Saving the world through game dynamics

March 25, 2010 | Leave a comment

Jane McGonigal’s TED talk starts out a little bit hokey, but rapidly evolves into an important new idea that could genuinely change peoples’ lives.

Jane was the community designer for I Love Bees, the infamous Alternate Reality Game that was released as a promotional endeavor for Halo 2. Her later work recognizes the importance that games play in society, and harnesses our impulse to play in order to create solutions to real-world problems. Her slogan – reality is broken; games designers can fix it – challenges our assumptions of what is worthy, and immediately offers a new line of inquiry. It’s at once a beautiful acknowledgement of the human condition and a practical way to effect real change using technology in an innovative new way.

Want to learn more? She’s put her research online.

Using game dynamics to drive participation

January 26, 2010 | 2 comments

Going out and checking in

I’ve been using Foursquare quite a bit lately (here’s my profile). There’s a lot to be impressed by: not least the level of mobile integration. Foursquare doesn’t make much sense if you’re sitting at your desk, so it’s far easier to see where your friends are and check into a new location from the mobile app.

The way it promotes participation is even more interesting. The designers decided that just seeing where your friends were, and getting personalized travel tips, weren’t enough. You gain points – the same kind you get in Sonic the Hedgehog, say – for checking in at a location, exploring new places and telling the app about venues it’s never seen before. In turn, the points lead to badges, and there’s a weekly leaderboard for the top scorers among your friends. There’s no real tangible value to any of this, but you feel good about joining in. As a result, Foursquare is hugely addictive.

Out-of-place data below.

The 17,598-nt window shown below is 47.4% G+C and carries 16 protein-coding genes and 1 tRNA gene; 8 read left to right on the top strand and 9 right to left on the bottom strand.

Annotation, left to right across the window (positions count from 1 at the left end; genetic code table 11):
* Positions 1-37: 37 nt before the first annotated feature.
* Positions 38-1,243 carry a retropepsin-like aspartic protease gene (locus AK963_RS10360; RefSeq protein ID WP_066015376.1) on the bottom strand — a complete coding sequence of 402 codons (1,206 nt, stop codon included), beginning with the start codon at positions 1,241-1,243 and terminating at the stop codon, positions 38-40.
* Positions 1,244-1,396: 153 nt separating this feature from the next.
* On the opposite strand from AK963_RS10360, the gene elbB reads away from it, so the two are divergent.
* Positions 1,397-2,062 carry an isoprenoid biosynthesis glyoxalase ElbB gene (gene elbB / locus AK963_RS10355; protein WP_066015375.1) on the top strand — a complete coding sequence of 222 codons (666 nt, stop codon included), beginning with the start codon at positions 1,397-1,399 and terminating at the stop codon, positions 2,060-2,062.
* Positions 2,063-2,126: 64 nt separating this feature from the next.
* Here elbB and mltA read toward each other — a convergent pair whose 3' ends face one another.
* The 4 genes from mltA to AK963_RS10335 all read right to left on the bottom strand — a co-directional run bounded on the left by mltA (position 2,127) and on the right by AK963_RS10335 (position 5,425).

Open source participation

Over on Twitter, I asked:

Could the game dynamics used by apps like Foursquare be harnessed to make a more participative open source community?

Open source projects depend on contributions from their communities. Getting people to participate can be difficult; although many people will join in because it scratches some kind of itch, moral incentives like a place in the credits help. However, adding these kinds of game dynamics over the top could provide an extra push. Currently, the only quantifiable open source contributions are source code patches, and any software project has a lot more going on; this would provide an opportunity to quantify other, equally useful forms of participation.

Game dynamics in the enterprise

Graeme Hunter pointed out to me that this model wouldn’t solely be useful for open source. An internal project communications framework that also incorporated game dynamics could be a very interesting platform for ideas, solutions and internal innovation. He’s right; I think it’s an idea to keep in mind if you’re looking for software to use internally for your project.

There are also implications for online communities, where game dynamics are often already used (to rate individual contributions, for example). What if we used similar ideas for education? Or a community centering around journalism?

Photo by dpstyles, released under a Creative Commons license. It’s of a Target store in Milford, Massachusetts, where they use game dynamics to encourage faster checkout times.

Update: Graeme comments below with an exploration of what a participation framework using game dynamics might involve.